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D.C. Police Roll Out Body Cameras; None Planned for Capitol Police

Gray modeled camera-equipped glasses that are part of a D.C. police pilot program. (Hannah Hess/CQ Roll Call)
Gray modeled camera-equipped glasses that are part of a D.C. police pilot program. (Hannah Hess/CQ Roll Call)

Congress escalated its calls for more transparency in law enforcement in the wake of the Aug. 9 shooting of teenager Michael Brown in Ferguson, Mo., suggesting body cameras for police officers might improve public safety.  

The District of Columbia government, however, has been looking at the technology for more than a year. Capitol Police have also been keeping tabs on the new technology.  

Beginning Oct. 1, approximately 165 officers from the Metropolitan Police Department will be patrolling the District of Columbia outfitted with sleek recording devices that attach to their shoulders, head or chest. The pilot program has a $1 million budget and is expected to last six months. It involves officers from all seven police districts testing five camera models from three different vendors. Mayor Vincent Gray and MPD Chief Cathy Lanier announced the details of the program Wednesday during a press conference in the John A. Wilson building, accompanied by three police officers sporting the new equipment. Gray slipped on a pair of the sunglasses equipped with a head camera and smiled for the media. The mayor boasted that D.C. is “at the cutting edge” of police technology, compared to departments around the nation.  

“Even though we’ve been working on the pilot for months, there are people who have already asked me if the police shooting of Michael Brown in Ferguson, Missouri, was the motivation or impetus for this, and to what extent community response to that around the country motivated our efforts,” Gray said.  

“Let me make it clear,” he continued, explaining that his administration believes that cameras have a role in helping to prevent and solve crimes, and that leaders had been working towards rollout of the pilot program “long before” the shooting occurred.  

Police in New Jersey and Florida have started wearing body cameras, and the Los Angeles Police Department launched its own trial in January. In the past few years, thousands of small and medium-size departments have been using the technology.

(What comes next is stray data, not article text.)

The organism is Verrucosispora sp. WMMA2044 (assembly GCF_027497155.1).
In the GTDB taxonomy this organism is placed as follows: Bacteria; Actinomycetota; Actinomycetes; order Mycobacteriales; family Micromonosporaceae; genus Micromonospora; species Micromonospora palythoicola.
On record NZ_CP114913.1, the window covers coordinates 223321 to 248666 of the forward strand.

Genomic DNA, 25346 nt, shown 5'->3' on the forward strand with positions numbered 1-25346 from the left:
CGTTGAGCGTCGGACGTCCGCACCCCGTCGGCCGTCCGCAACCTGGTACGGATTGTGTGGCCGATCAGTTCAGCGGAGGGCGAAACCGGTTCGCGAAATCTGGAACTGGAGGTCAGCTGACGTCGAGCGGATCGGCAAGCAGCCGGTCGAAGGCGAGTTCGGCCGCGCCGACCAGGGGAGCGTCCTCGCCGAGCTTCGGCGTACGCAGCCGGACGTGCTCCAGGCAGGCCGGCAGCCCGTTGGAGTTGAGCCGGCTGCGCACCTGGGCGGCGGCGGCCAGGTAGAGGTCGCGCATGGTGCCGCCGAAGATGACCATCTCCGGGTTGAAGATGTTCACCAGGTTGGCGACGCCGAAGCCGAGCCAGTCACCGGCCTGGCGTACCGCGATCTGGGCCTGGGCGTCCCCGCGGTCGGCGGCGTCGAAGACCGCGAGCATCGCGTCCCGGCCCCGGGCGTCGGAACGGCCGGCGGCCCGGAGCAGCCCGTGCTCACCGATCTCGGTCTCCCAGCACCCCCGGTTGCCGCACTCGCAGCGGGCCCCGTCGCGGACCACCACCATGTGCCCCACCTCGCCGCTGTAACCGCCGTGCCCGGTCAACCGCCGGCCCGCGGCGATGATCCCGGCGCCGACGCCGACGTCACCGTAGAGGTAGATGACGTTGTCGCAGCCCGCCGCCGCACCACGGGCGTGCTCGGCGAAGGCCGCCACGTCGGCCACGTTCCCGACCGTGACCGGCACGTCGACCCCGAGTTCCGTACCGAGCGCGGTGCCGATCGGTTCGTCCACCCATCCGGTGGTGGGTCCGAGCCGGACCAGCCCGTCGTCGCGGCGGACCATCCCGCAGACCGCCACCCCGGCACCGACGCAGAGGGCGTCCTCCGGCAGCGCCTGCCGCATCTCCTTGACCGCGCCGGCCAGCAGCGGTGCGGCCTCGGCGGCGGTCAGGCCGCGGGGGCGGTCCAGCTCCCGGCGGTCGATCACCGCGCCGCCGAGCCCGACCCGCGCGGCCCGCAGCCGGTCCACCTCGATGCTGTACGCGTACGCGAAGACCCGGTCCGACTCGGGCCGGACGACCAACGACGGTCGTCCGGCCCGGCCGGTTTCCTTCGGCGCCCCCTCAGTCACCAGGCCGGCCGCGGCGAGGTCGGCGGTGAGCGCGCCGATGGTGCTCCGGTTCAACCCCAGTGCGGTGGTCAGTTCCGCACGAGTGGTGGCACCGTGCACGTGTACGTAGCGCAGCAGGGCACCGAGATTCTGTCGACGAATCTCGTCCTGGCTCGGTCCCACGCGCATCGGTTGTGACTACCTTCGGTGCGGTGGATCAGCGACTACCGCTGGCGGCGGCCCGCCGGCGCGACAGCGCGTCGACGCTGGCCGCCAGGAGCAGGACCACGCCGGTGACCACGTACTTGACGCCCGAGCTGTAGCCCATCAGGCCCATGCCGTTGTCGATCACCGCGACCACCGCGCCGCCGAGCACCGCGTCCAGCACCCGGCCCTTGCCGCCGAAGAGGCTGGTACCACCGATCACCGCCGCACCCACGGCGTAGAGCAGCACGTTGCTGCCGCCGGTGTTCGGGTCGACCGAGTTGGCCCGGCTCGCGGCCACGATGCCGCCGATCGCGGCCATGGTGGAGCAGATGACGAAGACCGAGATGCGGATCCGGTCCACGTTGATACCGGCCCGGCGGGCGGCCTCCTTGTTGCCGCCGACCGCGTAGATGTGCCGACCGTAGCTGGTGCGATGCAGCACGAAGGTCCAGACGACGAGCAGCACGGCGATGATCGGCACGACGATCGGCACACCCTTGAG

On the Hill, Capitol Police have not requested funding for body cameras, but there appears to be some interest in recording interactions.  

Jim Konczos, chairman of the Capitol Police Labor Committee’s executive board, said he has been following the New York Police Department’s rollout of a pilot body camera program. In early September, the nation’s largest department announced they would launch a test.  

“Our officers interact with thousands of people on a daily basis, and while most intend no harm to the officers or the community, there are others that do,” Konczos told CQ Roll Call. He said the cameras would not only help with complaints, “it would be an excellent tool as evidence for any arrests that find their way through the judicial system.”  

Konczos said he has not discussed cameras with Chief Kim C. Dine, and the department did not have an official comment on potential use of the technology. Security cameras are widely used throughout Capitol Hill.  

In the District, police are still looking at the best practices for implementing the devices. When practical, officers will be required to give notice to citizens that they are recording interactions.  

Lanier said the video footage will be helpful in investigating complaints against the police. She emphasized that the new technology would significantly reduce the burden on supervisors, who are sometimes pulled off the street for several days to conduct investigations and write reports.  

Video footage from the body camera would be preserved for 90 days, then destroyed unless it was needed to investigate complaints against the police department. Lanier said other departments had seen complaints fall by an average of 80 percent as a result of the technology.  

“What we’ve seen from police departments around the country, is they’ve been able to decrease the size of their internal affairs bureaus by up to half because the complaints have dropped so dramatically,” she said.  

In New York, the $60,000 cost of beginning the program was paid for by the nonprofit Police Foundation.  

Chief Jim Bueermann, president of the Police Foundation, testified to a Senate Homeland Security and Governmental Affairs panel convened to examine the police response to Ferguson in support of equipping officers around the nation with body cameras. At the time, Sen. Claire McCaskill, D-Mo., expressed interest in expanding their use.  

For D.C., costs of implementing a more permanent body camera program would depend on the equipment selected and the price of servers for data storage. Police envision it would take two or three years to expand the program to the entire agency.  

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